Thursday, February 17, 2011

Interracial Dating and Our (Pre)Post-Racial Society

Are we living in a post-racial society? It's a question I hear often (or sometimes, stated in an affirmative "Clearly, we're in a post-racial society. We have a black president!") Yeah, not so much. But it does seem that most people you talk to recognize a post-racial society as a goal. It's just a goal we'd like to go ahead and get to, without any of this work, and definitely without talking about race.

A study out of UC Berkely looked at popular online dating sites and found that "More than 80 percent of the whites contacted whites and fewer than 5 percent of them contacted blacks, a disparity that held for young as well as for older participants." This in spite of the fact that many of the users checked a box declaring themselves open to dating outside of their race. As you can see from the student reactions in the video above, saying that you're willing to date outside of your race is pretty common when directly asked, especially among young people who have probably grown up with at least some diversity discussions in school and in the surrounding culture.

Anecdotally, I feel like I see quite a few interracial couples. I definitely see a lot of interracial friendships and groups. But I might be more attuned to noticing them, and I certainly live in a more diverse area than I did growing up, so I don't know how much weight to give these observations. At any rate, they're not translating statistically. Less than 1% of all marriages in the US are black-white interracial marriages.  

One of the (white) students in the video says that he's been attracted to black women, but assumes they'd prefer black men and doesn't approach them. But even if that's true, it doesn't explain this:

The researchers also tracked the rates of reciprocation among the pool of online daters, looking at how they responded once they received a message from an interested potential partner. Again, white men and women were most likely to respond to members of their own race, and only 5 percent of their responses went to blacks.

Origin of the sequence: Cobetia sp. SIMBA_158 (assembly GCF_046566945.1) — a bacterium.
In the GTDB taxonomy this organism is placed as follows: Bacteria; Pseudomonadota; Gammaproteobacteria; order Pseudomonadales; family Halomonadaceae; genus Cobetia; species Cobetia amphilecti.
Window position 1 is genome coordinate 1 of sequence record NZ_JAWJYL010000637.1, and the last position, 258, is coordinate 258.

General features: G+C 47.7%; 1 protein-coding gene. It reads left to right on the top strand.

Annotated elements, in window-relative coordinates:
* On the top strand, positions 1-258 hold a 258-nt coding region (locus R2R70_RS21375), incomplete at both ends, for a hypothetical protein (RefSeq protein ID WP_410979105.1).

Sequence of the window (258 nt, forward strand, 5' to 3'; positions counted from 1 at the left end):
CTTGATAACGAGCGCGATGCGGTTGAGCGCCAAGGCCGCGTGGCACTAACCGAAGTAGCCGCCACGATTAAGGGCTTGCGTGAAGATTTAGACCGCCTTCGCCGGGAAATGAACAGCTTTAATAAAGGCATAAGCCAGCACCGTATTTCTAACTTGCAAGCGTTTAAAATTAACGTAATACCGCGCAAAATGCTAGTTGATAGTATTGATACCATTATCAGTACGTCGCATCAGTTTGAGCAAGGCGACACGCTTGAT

So even when the interested party made the first move, white users were less likely to respond to messages from black users. In addition, "[a]lthough black participants initiated contact to members of their own race more than to whites, they were ten times more likely to contact whites than vice versa, according the the study."


Then I came across this article. In it, Nadra Kareem Nittle asserts that opposition to interracial dating is not inherently racist. Here's her conclusion (which I site at length to ensure that I'm not taking anything out of context, the bolding is mine):
Dating a person of the same racial background can also come in handy when racism surfaces. African-Americans know exactly how it feels to be followed around in a store or treated condescendingly in the workplace because of race. When such incidents happen, they don’t want to have to explain just why these episodes were racist, and, no, they did not misinterpret the situation or jump to conclusions. Having a mate who knows what it’s like to be a victim of racism and who can prepare children to deal with racial oppression is yet another reason some people of color prefer not to date interracially.